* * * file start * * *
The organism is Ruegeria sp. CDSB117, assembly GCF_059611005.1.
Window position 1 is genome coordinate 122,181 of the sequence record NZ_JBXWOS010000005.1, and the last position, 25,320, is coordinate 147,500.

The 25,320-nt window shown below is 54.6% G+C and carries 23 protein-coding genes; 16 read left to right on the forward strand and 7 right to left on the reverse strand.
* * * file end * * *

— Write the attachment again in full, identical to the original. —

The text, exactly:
The organism is Ruegeria sp. CDSB117, assembly GCF_059611005.1.
Window position 1 is genome coordinate 122,181 of the sequence record NZ_JBXWOS010000005.1, and the last position, 25,320, is coordinate 147,500.

The 25,320-nt window shown below is 54.6% G+C and carries 23 protein-coding genes; 16 read left to right on the forward strand and 7 right to left on the reverse strand.